first night

WitTank

Sam Richards' commentary on WitTank's last ever Durham show.

 

Wittank are as funny a student comedy outfit as you will find. They transcend the black suits, converse sneakers and mad facial expressions that are provided over the brilliant one hour show. A bizarre mix of Monty Python and Chris Morris inspired material helps create a routine that is consistently funny, and in places, genuinely hilarious. Whilst at times the acting outstrips the material, the energy of all four performers carries this show quickly through it’s weaker sketches, making all of Wittank’s members ones to watch for the future.

 
When confronted with the prospect of a “zany” student comedy show, almost all will have reservations. Yet the quartet provide laughs throughout the hour, working together with such brilliant chemistry that it is impossible to tell when the script has run out and the improvisation has kicked in. The opening sketches provide simple but effective gags, yet as the sketches continue the performers are allowed to truly display their comic talents. To pick out an individual is invidious, but it is impossible to ignore Naz Osmanoglu’s comic ability, which stands out throughout the piece. Making up with facial hair what he lacks in stature, Osmanoglu’s best performances lift good sketches to greatness; his brilliantly vulgar take on Nelson’s dying moments, his surreal vision of what Bear Grills will be like as head of the Scouts and the side-splitting “Mr JubJub”; all forced belly laughs from the entire audience. Whilst it is possible to accuse both Osmanoglu individually and group as a whole of subscribing to the notion that if a sketch is louder or weirder this inherently makes it funnier, almost all the sketches are pitched at just the right level.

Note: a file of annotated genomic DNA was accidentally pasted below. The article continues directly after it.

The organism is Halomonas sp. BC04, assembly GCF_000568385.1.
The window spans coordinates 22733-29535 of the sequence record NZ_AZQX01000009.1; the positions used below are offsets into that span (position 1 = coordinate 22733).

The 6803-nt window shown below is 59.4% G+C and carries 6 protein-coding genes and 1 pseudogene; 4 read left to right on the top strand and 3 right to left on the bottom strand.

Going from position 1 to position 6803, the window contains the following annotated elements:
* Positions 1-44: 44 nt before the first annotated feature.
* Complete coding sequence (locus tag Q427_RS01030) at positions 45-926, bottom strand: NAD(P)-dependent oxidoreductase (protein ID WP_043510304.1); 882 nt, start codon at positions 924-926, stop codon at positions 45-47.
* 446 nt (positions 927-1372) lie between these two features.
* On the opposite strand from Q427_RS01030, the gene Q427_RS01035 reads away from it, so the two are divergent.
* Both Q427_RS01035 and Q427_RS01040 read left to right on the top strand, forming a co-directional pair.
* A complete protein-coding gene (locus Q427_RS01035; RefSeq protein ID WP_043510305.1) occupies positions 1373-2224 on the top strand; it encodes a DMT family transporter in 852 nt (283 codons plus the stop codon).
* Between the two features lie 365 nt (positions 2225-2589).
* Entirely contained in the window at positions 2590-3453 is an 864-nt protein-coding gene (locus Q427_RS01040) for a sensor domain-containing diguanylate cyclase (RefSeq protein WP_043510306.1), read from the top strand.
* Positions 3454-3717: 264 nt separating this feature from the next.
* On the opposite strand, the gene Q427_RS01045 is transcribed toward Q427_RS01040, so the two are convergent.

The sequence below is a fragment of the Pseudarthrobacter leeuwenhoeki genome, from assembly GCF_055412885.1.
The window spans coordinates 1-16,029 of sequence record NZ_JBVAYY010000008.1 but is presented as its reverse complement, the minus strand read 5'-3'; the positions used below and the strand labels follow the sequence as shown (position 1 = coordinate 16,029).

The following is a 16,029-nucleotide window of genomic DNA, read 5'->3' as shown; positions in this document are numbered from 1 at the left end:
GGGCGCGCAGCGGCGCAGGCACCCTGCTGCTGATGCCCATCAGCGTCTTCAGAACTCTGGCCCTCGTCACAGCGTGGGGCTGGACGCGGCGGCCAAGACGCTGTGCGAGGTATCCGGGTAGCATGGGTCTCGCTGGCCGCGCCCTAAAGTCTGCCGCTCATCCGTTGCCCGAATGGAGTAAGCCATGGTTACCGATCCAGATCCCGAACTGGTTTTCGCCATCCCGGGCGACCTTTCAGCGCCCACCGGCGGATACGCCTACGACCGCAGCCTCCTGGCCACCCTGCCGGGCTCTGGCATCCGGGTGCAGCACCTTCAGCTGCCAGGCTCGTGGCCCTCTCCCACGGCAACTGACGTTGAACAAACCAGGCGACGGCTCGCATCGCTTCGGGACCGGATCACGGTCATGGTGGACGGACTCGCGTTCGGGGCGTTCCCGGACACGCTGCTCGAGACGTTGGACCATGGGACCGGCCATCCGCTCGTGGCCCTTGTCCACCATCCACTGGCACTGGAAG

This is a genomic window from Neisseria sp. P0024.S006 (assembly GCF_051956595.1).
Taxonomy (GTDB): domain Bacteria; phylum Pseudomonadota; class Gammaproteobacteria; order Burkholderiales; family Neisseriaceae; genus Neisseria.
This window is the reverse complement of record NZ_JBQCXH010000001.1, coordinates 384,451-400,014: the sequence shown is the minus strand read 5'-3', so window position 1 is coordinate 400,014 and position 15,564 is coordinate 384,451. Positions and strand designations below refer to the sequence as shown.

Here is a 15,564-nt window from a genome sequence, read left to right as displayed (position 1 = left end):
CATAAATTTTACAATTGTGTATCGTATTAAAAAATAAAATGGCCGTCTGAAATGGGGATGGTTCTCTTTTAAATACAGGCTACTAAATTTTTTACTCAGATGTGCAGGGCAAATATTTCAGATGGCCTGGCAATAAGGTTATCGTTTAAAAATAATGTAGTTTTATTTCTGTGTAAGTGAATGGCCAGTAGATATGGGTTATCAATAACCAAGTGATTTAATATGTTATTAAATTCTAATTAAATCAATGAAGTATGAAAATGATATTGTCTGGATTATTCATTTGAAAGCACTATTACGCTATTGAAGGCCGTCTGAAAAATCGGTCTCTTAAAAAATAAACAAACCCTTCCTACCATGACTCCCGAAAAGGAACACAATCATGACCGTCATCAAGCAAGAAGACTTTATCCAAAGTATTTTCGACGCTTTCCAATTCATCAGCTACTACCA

Wittank are bold and brash, not afraid to shock in some sketches, whilst deliberately intending to in others. Some would cite this as the hallmark of average student comedy; a recognisable formula of unnecessary vulgarity, mixed with unfunny surrealism. Yet Wittank are far better for their audacity, and manage to shock without malice and create glorious, indisputably funny jokes that don’t rely on odious insults or needless sensationalism. Wittank create a show that mixes superb surrealism with a touch of satire, all rounded up with a healthy dollop of improvisation. The only negative to this performance is that it will be their last for the foreseeable future. One can only hope that eventually we will have another chance to enjoy yet more outstanding material from this quartet, be that on stage or even, on screen.

 

21 October 2009

The views expressed in the reviews and comments on this page are those of the reviewer, and are not representative of the views of DST or Durham University.
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